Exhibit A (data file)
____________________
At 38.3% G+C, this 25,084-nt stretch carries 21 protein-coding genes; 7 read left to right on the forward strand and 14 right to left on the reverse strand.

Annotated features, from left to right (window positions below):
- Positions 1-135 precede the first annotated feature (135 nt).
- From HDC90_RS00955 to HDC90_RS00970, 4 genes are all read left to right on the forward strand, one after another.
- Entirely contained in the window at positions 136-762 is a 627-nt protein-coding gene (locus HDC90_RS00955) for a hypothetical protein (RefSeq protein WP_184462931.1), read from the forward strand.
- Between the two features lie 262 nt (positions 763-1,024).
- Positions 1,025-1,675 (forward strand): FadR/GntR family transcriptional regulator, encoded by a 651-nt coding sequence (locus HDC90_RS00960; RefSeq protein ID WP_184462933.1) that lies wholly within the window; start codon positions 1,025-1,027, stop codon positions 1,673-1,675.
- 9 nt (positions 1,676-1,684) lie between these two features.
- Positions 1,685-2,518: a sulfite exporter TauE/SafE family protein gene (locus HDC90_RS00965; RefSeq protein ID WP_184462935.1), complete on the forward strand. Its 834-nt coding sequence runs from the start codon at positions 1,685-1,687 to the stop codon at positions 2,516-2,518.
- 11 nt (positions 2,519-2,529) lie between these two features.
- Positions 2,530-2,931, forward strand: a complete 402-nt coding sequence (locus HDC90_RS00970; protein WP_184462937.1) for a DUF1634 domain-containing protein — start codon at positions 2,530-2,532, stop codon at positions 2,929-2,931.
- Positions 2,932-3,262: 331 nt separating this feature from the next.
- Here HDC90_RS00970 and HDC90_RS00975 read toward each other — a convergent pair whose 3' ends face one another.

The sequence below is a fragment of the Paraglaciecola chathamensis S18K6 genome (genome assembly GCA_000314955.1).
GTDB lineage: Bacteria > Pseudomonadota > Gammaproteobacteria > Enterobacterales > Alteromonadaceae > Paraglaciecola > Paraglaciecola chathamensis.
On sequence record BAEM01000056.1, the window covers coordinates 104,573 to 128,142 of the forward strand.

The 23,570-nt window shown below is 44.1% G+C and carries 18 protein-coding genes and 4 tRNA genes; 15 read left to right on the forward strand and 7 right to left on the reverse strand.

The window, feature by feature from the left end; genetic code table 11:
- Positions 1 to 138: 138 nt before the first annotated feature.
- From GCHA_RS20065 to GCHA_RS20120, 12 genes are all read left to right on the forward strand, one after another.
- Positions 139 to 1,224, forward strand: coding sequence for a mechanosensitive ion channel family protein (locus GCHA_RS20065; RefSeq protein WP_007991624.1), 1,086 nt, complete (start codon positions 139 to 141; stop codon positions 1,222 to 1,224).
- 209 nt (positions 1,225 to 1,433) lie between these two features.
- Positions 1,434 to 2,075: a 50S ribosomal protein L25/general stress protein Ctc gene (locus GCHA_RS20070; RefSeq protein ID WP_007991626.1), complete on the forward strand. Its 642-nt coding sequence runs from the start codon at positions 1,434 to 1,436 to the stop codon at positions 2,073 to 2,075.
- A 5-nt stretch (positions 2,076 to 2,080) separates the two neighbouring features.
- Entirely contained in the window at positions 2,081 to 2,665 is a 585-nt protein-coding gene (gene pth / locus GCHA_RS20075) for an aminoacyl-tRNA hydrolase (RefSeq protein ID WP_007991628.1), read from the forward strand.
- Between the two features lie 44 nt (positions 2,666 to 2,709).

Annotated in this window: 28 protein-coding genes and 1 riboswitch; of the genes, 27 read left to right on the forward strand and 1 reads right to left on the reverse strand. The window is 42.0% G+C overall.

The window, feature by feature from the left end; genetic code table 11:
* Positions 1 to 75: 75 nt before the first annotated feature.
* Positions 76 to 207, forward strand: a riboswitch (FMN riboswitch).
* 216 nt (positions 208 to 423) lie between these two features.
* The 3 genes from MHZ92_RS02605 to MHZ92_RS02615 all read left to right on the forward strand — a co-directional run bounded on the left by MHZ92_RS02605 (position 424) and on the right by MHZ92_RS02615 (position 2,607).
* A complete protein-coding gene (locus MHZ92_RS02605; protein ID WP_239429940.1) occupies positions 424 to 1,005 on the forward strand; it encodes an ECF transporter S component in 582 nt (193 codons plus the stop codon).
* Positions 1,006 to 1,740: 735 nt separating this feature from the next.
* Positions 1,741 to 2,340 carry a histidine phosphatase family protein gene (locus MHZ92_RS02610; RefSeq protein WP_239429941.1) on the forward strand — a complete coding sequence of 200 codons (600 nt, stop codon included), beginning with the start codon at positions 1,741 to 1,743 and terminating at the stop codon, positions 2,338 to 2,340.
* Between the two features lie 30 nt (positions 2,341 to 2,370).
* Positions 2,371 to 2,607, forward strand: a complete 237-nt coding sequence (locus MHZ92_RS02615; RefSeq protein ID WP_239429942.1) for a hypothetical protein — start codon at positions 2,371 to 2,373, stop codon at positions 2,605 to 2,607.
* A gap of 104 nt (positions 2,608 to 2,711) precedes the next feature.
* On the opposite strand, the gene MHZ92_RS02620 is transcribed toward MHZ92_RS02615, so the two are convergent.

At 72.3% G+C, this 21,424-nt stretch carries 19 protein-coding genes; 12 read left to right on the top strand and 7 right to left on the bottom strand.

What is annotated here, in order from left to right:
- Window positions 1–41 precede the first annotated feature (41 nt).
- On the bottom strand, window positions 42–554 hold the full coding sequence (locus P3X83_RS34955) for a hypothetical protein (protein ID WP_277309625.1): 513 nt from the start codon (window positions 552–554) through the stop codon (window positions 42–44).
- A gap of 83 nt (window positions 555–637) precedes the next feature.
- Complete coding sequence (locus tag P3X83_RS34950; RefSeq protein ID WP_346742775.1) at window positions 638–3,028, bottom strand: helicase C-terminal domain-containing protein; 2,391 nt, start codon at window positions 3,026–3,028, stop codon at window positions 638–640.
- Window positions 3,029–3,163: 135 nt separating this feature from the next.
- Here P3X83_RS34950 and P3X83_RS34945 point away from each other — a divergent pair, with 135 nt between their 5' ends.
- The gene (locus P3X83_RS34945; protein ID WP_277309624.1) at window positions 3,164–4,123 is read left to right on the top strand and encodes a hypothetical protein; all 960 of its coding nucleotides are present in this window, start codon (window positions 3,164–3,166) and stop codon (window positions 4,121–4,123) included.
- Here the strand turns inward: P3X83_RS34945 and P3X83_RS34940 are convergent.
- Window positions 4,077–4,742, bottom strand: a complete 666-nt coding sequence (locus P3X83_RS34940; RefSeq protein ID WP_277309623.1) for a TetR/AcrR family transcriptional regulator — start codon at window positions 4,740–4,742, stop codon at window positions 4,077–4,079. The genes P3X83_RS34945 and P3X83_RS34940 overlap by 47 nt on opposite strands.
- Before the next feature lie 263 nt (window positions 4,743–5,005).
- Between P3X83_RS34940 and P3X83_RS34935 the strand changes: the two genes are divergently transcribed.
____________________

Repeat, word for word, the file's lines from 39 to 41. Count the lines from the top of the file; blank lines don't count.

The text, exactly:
* On the opposite strand, the gene MHZ92_RS02620 is transcribed toward MHZ92_RS02615, so the two are convergent.

At 72.3% G+C, this 21,424-nt stretch carries 19 protein-coding genes; 12 read left to right on the top strand and 7 right to left on the bottom strand.

What is annotated here, in order from left to right: